THE BLOG

Time and Buddha's Touching the Earth Mudra

04/01/2013 11:44 am ET | Updated Jun 01, 2013

Even if you don't know it by that name, everyone has seen the Touching the Earth Mudra. Buddha, sitting with one hand raised to show he's teaching, the other reaching down to touch the Earth below. It represents the moment that Buddha finally defeated all the snares of Mara and gained Enlightenment. Mara, the Tempter, asks who will stand as witness to his right to gain Enlightenment. Buddha reaches down and touches the Earth as he says, "The Earth is my witness."

But what does that mean to us, 2,500 years removed from that act? It teaches us an important lesson about time. "Time?" You might ask, "How does that say anything about time?"

When Buddha touched the Earth, he accepted the Earth, just as it is. Not an Earth that was re-made into what HE wanted, but the Earth, sky, oceans and rivers, just as they were at that moment. No waiting for it to be better, no waiting for it to change. But the Earth, with all it's beauty and horror and disasters, as it was in that moment. It introduced an entirely new way of looking at time. Time, for the Buddha, stopped existing.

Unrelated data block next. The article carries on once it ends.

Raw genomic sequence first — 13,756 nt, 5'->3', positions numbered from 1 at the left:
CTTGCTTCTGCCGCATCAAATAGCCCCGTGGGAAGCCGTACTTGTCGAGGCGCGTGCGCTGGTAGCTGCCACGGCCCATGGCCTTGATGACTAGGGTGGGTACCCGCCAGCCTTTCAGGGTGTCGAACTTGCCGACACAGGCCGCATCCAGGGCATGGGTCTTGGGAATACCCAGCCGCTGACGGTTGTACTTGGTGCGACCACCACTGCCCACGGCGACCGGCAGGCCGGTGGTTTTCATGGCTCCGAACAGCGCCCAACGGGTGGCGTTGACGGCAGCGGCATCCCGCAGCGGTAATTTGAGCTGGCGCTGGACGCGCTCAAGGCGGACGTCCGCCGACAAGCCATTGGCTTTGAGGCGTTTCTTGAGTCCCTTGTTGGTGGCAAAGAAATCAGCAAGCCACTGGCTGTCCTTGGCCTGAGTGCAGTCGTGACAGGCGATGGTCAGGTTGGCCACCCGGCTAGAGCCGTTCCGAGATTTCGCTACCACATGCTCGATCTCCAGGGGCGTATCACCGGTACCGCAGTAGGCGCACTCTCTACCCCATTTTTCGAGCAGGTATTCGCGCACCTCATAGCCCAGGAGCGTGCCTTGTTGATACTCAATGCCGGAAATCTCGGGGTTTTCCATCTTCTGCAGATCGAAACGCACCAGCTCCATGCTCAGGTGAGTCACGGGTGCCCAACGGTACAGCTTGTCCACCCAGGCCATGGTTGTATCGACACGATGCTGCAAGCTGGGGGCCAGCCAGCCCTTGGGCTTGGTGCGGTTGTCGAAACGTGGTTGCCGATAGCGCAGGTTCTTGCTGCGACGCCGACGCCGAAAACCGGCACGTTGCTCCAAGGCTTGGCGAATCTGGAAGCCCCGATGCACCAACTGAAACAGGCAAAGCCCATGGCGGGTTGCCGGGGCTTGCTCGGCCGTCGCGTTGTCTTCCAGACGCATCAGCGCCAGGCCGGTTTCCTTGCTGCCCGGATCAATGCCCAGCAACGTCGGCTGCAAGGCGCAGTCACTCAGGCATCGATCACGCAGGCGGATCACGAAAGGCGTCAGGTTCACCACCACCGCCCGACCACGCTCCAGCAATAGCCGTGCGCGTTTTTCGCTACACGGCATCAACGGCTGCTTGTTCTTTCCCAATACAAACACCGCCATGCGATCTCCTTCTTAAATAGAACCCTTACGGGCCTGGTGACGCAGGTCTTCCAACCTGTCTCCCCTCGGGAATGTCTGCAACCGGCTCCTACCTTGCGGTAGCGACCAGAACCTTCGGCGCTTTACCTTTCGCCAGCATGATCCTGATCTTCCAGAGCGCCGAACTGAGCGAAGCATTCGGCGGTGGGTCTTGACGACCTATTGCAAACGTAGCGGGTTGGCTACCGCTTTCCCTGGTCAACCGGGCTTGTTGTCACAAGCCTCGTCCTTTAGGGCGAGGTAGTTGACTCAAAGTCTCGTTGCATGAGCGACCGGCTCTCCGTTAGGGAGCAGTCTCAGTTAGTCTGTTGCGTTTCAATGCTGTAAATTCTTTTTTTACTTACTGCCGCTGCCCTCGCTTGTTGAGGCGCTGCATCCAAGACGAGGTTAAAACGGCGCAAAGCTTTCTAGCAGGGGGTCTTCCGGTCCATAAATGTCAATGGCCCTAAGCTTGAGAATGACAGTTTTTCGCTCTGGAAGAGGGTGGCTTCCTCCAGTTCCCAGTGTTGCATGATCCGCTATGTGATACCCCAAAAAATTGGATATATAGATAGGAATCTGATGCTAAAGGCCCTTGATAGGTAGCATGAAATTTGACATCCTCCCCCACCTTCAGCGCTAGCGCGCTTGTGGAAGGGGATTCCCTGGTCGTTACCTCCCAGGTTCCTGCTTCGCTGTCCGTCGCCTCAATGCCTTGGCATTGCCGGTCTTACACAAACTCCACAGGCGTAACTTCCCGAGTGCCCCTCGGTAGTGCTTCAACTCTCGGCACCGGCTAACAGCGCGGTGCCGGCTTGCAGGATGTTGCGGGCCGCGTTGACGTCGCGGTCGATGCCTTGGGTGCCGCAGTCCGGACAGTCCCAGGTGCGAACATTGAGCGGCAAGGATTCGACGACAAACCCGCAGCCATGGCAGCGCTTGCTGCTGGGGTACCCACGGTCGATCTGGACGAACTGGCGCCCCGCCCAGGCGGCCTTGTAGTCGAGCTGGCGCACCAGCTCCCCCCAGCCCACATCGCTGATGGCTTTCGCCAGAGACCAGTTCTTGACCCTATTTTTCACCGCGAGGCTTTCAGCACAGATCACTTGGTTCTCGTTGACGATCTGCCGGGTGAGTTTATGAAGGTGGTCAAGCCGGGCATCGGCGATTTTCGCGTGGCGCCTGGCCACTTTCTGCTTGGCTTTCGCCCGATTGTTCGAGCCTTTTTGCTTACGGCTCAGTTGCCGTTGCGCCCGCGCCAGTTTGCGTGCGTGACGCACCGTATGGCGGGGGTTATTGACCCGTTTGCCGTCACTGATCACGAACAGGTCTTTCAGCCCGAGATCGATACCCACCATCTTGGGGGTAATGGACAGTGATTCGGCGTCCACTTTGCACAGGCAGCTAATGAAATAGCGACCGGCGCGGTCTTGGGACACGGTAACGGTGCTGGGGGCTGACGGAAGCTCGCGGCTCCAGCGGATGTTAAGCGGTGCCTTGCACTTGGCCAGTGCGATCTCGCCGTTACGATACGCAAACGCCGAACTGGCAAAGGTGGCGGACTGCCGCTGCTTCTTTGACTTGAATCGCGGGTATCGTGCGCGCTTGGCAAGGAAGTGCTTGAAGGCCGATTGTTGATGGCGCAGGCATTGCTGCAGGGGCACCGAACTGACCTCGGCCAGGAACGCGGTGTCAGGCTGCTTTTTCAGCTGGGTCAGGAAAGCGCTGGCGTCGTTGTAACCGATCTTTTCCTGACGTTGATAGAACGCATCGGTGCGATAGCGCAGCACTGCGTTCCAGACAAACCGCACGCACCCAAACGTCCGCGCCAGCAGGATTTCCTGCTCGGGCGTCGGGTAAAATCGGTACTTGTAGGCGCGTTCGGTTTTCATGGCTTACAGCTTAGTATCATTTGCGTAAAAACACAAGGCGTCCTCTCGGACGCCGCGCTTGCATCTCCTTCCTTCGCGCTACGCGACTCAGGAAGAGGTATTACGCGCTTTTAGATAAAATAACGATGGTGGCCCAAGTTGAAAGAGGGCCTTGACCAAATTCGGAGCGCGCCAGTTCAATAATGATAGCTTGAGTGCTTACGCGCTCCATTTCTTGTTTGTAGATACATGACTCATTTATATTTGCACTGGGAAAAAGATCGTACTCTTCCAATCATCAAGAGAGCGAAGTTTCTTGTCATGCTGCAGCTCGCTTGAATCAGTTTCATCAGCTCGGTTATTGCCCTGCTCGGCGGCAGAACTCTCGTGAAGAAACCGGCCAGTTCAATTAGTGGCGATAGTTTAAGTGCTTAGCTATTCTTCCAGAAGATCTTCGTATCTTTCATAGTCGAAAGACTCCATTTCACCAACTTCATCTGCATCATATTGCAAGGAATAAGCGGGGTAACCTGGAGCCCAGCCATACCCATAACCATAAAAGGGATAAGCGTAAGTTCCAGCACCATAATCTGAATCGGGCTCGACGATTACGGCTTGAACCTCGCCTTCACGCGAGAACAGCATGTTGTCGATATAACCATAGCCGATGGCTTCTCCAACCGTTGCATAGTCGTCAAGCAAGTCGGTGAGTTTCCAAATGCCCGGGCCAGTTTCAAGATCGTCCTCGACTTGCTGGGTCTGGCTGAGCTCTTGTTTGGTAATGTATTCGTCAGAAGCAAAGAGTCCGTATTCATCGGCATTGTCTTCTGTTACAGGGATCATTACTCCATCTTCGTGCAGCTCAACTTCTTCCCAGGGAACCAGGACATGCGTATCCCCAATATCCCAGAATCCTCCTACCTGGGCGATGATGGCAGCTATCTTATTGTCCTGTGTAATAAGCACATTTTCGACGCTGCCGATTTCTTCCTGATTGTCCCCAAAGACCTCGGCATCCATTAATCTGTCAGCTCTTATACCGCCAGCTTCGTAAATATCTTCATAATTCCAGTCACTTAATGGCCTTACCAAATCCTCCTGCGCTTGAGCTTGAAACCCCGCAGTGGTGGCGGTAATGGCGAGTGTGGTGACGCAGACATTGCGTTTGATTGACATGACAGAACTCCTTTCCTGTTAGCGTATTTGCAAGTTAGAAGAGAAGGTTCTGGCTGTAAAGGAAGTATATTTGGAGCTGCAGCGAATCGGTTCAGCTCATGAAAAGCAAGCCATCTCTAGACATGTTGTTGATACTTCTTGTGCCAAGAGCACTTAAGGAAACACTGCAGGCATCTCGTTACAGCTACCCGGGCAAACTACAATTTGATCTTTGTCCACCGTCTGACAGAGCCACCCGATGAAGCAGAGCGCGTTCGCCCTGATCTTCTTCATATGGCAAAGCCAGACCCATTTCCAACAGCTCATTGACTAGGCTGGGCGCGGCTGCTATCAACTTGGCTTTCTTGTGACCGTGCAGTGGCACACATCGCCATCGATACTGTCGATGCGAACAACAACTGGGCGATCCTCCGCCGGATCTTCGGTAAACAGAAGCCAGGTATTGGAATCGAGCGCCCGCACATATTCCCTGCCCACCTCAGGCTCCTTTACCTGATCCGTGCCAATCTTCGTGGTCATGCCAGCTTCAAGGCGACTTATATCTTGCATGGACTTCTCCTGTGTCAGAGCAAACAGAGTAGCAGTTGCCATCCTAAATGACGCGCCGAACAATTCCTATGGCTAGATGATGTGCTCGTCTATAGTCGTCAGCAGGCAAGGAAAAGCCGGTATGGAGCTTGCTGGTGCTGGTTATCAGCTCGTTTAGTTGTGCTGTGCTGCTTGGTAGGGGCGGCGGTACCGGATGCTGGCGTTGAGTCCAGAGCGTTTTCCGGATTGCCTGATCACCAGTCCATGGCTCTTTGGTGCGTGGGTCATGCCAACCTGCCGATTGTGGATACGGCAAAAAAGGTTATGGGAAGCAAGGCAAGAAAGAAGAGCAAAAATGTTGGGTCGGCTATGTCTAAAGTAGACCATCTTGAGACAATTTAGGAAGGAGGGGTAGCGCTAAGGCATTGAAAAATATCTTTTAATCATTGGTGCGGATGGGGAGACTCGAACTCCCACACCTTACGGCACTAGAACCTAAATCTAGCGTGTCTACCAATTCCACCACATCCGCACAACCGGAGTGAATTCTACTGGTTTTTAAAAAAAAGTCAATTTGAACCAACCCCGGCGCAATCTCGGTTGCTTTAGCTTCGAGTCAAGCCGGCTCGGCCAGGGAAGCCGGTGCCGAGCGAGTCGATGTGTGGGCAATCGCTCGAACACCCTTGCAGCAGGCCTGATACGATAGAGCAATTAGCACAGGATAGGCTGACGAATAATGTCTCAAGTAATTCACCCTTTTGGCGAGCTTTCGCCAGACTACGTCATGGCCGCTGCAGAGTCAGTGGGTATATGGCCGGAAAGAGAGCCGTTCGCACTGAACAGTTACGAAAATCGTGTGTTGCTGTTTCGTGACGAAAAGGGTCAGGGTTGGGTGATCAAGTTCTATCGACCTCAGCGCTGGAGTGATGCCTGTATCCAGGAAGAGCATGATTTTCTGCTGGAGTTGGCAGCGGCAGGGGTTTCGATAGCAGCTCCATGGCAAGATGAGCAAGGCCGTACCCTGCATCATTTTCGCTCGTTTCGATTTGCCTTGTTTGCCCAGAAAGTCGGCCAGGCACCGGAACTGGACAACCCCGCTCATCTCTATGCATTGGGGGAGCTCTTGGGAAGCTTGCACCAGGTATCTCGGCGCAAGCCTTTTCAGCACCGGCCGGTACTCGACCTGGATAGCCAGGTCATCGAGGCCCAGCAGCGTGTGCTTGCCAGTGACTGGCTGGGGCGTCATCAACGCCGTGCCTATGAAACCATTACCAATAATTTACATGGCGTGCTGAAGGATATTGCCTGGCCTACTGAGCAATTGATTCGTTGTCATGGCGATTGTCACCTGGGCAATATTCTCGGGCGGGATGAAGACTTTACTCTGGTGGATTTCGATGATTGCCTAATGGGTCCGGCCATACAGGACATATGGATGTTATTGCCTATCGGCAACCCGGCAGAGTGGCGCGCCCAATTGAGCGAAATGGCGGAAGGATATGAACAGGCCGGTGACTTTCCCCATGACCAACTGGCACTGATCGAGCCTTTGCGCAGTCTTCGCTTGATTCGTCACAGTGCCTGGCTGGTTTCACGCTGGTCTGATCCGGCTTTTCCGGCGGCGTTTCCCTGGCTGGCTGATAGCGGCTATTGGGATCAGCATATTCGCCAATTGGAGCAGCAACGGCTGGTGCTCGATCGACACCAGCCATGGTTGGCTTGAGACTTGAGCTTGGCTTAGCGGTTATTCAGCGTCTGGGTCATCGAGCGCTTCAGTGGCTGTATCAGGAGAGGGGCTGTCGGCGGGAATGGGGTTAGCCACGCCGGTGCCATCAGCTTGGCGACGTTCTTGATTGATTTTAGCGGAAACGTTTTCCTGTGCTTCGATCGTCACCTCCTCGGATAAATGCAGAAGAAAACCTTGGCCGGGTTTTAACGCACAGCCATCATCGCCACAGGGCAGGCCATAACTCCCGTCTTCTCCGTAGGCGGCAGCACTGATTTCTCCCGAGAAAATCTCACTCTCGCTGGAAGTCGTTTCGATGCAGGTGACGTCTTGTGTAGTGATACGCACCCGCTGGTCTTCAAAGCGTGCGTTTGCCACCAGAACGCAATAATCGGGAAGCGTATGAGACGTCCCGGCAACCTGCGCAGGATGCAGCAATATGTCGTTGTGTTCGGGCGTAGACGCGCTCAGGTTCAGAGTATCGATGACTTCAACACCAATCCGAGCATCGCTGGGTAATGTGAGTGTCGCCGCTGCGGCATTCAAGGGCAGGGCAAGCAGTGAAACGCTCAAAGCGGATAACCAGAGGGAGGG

Not in the literal sense, of course. But from a practical viewpoint, time had effectively stopped. Because Buddha never again obsessed over the past, or feared what the future might bring. He didn't worry about yesterday or tomorrow. He simply existed outside of the flow of time: Past or future.

With that one act, he found the timelessness inside of time. He found that true time is only to be found in THIS moment. Not tomorrow, not yesterday, not this morning, but right now. There IS no time if you live in the moment, going from moment to moment to moment, accepting what is and what is not. Simply saying to yourself, "This moment will never exist again. I will savor and capture it fully. I will experience it fully, right now, before it escapes."

This is the true secret of time. That it really is only an imagined thing based on light and our own fears and regrets. When we were children, there was no time. We had endless days to play and endless nights to savor the stars and moon. It is only when we think we have grown out of that, that we realize that that way of looking at time is the only way to survive it.

We say, "Time marches on." With that one act of touching the Earth, Buddha stopped the march with a single gesture. He taught us to look for the timelessness within time. To stop, not to smell the roses, but to save ourselves. To stop the endless march toward an unknown future somewhere out there. To stop running from past regrets. In the end, to just stop. Because this moment of timelessness is all we ever really have. Just this moment. No other. Just this one timeless moment which includes everything.